Lai is among the most high-profile of those arrested under the law. He was charged a third time under the law in April, accused of foreign collusion in relation to activist Andy Li’s attempt to flee to Taiwan by boat last year. His assets were also frozen.

Lai has been a vocal opponent of the crackdown on the pro-democracy movement, and Apple Daily has produced extensive critical journalism. Hong Kong’s police commissioner has accused Apple Daily of creating hatred and dividing society, while pro-Beijing media has called for it to be shut down.

Thursday marked the second raid on its newsroom. Earlier this month, Law told Agence France-Presse he was facing “the greatest crisis since I took up the post over three years ago”.

The raids were condemned by journalism and human rights groups. Steven Butler, Asia program coordinator of the Committee to Protect Journalists, said the arrests destroyed “any remaining fiction that Hong Kong supports freedom of the press”.

“China, which controls Hong Kong, may be able to eliminate the paper, which it sees as an annoying critic, but only at a steep price to be paid by the people of Hong Kong, who had enjoyed decades of free access to information.”

Taiwan’s foreign minister, Joseph Wu, said he was “out of words to describe my anger and sadness”.

“Authoritarianism is waging a brutal war on Apple Daily, a desperately endangered symbol of freedom in Hong Kong.”

#15177196
I wouldn't call a fringe outlet that supports a minority of fringe separatists and vandals 'pro freedom / democracy'.

What's funny is the Epoch times is still operating in Hong Kong. Probably because it's just too tabloid-esque to be taken seriously. Apple Daily got too serious and started treating itself like a real CIA front.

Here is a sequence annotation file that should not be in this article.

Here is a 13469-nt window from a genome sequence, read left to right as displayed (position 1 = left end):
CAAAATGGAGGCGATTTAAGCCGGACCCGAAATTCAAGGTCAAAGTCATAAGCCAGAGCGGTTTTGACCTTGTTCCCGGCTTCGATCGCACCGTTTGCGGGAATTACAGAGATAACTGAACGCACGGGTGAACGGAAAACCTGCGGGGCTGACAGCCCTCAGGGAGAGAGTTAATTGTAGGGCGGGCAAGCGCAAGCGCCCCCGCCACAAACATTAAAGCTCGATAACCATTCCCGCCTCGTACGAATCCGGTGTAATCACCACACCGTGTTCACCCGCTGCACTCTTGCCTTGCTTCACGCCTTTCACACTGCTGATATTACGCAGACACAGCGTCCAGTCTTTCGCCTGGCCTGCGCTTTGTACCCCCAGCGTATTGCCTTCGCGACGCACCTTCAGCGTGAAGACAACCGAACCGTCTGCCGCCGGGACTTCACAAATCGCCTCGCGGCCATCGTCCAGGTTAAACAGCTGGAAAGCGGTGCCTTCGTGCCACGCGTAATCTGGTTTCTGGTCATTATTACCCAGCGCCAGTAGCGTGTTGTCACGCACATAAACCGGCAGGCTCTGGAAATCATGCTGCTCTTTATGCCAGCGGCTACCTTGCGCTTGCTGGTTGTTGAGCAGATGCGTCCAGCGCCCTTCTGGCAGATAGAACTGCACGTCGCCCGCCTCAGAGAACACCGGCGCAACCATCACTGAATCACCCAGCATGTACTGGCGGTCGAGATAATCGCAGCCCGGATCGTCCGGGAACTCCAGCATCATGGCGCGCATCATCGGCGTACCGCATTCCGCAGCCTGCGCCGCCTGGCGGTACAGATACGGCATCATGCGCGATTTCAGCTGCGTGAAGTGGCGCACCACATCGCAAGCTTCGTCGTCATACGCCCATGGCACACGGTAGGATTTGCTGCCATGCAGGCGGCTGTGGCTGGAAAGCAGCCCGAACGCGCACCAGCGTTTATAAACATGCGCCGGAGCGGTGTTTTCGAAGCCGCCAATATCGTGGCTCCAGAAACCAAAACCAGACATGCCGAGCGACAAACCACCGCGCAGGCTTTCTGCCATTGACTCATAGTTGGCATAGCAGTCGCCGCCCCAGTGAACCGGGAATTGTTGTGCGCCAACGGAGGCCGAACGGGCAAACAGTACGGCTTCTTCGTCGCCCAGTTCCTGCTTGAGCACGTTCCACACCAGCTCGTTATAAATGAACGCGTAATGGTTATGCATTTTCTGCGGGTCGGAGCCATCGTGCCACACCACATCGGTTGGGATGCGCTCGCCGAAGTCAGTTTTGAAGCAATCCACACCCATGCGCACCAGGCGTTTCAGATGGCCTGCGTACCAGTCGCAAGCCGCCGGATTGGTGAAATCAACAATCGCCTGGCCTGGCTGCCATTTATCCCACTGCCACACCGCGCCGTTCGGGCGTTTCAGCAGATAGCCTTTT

#15177256
China is slowly going in to the direction of Russia: growing income and standards of living have become a burden to the one party autocratic system so hence the repressions. Things are going to get worse when the economy will start to stagnate.

Modern economies are built on human capital, aka well being, education and so on of the people. If China countinues to treat its people as disposable and replaceable then sadly, economic growth is only possible to certain point.
#15177298
JohnRawls wrote:Modern economies are built on human capital, aka well being, education and so on of the people. If China countinues to treat its people as disposable and replaceable then sadly, economic growth is only possible to certain point.


China arguably treats its people better than ever before, which isn't saying much but still. Hong Kong as a British colony was shielded from the horrors of the 20th century.

Igor Antunov wrote:The people are happier than ever before.


Then the CCP should have nothing to fear from free and fair elections..

..on wait, the pro-democracy camp won by a landslide in 2019. :lol:
#15177320